History of the New Zealand International Ukulele Orchestra
The International Ukulele Orchestra, in English: The Wellington International Ukulele Orchestra is a troupe of musicians. This troupe lives in particular to sing and entertain the public. Appeared in a small New Zealand cafe by Age Pryor and Bret McKenzie, this group is revealed as being a contemporary version of the dance performance orchestras dating from the 1950s. Around the 2005s on a sold-out concert, the troupe delighted the audience in New Zealand with its extraordinary balance of big humor and small stringed instruments.
The Wellington International Ukulele Orchestra has performed at festivals around the world, most notably the Edinburgh Festival Fringe and the Melbourne International Comedy Festival. The band made history when they became the first ukulele number to appear in New Zealand's concert hall, the Michael Fowler Center. By making use of their various types of ukuleles, a double bass as well as their harmonious voice, this international ukulele orchestra group has also recorded more than four albums, while having performed a few soundtracks for the account of TV show like documentaries, sitcoms and movies.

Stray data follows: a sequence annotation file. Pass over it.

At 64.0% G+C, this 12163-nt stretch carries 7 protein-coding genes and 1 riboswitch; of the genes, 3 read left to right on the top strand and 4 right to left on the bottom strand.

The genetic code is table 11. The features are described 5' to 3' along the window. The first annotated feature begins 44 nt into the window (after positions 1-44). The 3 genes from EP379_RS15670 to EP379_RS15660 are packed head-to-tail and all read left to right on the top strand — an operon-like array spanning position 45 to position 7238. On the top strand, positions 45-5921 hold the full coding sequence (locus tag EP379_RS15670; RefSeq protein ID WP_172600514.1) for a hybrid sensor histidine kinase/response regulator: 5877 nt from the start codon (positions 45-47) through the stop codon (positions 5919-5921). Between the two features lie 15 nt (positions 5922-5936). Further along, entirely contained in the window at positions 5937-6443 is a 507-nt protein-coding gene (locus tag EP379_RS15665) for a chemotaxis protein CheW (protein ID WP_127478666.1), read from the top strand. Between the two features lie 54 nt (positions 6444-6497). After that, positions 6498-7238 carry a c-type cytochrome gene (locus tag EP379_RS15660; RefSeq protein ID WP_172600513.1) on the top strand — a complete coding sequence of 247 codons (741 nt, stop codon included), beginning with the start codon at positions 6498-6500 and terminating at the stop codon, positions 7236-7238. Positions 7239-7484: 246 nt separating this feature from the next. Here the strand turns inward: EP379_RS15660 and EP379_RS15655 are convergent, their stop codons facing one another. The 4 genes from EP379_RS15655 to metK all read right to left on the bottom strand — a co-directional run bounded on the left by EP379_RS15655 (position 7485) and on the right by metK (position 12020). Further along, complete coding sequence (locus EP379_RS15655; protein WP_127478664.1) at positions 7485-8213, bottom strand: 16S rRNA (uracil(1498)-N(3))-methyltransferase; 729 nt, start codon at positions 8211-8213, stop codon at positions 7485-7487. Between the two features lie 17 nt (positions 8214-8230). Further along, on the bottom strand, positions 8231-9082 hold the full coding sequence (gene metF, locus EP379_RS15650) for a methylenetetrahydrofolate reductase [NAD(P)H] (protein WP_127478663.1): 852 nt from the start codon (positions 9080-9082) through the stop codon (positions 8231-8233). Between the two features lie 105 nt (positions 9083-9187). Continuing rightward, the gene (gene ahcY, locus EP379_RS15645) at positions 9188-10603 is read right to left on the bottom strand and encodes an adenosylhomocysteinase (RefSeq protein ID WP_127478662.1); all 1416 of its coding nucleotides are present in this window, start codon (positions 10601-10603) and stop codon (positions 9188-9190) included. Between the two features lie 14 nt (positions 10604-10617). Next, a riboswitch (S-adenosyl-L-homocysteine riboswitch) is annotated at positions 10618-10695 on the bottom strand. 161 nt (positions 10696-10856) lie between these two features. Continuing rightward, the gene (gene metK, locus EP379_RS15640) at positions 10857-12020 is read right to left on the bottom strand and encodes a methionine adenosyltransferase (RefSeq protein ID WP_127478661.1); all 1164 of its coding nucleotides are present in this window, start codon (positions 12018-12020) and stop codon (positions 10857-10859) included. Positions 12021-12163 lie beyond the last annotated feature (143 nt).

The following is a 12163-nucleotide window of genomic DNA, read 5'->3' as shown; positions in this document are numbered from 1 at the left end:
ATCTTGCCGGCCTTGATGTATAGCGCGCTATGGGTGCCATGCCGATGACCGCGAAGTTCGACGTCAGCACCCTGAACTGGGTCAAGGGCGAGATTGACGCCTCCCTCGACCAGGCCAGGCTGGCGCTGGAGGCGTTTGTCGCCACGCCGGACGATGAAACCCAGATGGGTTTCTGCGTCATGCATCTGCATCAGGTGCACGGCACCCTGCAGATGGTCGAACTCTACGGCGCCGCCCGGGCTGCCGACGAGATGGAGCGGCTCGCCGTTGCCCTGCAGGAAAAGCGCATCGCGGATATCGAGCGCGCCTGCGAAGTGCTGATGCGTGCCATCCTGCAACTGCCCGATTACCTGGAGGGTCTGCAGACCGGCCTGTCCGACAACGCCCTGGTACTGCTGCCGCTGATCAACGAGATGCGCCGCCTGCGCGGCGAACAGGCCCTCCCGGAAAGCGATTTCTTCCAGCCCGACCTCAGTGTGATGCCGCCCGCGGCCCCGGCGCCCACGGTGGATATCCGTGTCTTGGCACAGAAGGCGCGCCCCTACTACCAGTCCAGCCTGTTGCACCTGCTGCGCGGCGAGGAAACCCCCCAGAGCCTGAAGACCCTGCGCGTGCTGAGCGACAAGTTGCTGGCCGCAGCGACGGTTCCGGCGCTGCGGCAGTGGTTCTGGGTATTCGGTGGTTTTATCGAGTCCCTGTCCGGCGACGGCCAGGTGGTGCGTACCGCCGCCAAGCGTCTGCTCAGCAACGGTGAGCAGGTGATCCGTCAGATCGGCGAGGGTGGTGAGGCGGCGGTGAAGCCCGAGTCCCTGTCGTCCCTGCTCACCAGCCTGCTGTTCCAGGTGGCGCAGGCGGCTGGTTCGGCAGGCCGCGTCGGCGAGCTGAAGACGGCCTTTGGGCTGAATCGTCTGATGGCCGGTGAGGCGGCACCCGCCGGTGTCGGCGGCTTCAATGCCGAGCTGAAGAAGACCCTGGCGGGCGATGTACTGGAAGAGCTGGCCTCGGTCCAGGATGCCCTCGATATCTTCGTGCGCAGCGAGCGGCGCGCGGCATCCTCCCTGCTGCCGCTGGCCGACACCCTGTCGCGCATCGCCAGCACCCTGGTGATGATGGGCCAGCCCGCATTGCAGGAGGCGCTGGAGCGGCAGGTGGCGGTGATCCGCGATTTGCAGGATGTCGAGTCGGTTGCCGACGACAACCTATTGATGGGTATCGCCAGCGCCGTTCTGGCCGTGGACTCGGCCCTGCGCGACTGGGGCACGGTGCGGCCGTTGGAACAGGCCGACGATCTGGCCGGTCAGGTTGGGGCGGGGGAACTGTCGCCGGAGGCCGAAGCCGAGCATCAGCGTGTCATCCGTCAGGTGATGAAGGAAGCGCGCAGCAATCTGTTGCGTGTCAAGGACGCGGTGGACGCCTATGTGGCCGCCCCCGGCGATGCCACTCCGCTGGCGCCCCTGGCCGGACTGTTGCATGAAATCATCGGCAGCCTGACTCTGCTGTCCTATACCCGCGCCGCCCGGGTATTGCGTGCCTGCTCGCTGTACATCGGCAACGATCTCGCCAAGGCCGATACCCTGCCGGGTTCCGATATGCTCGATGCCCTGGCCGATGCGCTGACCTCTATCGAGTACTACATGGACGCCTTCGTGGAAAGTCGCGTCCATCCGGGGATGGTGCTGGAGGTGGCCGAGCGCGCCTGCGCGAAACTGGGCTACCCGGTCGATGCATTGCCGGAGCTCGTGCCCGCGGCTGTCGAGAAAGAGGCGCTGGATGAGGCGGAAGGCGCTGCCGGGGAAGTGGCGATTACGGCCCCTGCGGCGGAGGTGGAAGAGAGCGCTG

Wellington International Ukulele Orchestra feature overviews
The Wellington International Ukulele Orchestra is a group from the land of "The Hobbit". Much sought after around the world, this international ukulele orchestra appeals for its charming humor, the sounds of sweet little ukuleles and at the same time its musicality pleasing to the ear. Generally speaking, the characteristic sounds of this group include high octane ukulele solos, perfect vocal matches in a few parts followed by a breathtaking array of ukuleles. Without forgetting to always put on flamboyant style outfits, delicious theatrical effects and a friendly participation of the spectators which embellish the evening. This quote is an overriding rule that also stands as further proof of the authenticity of this group: "If you know the words, sing. If you don't know the words, sing! ".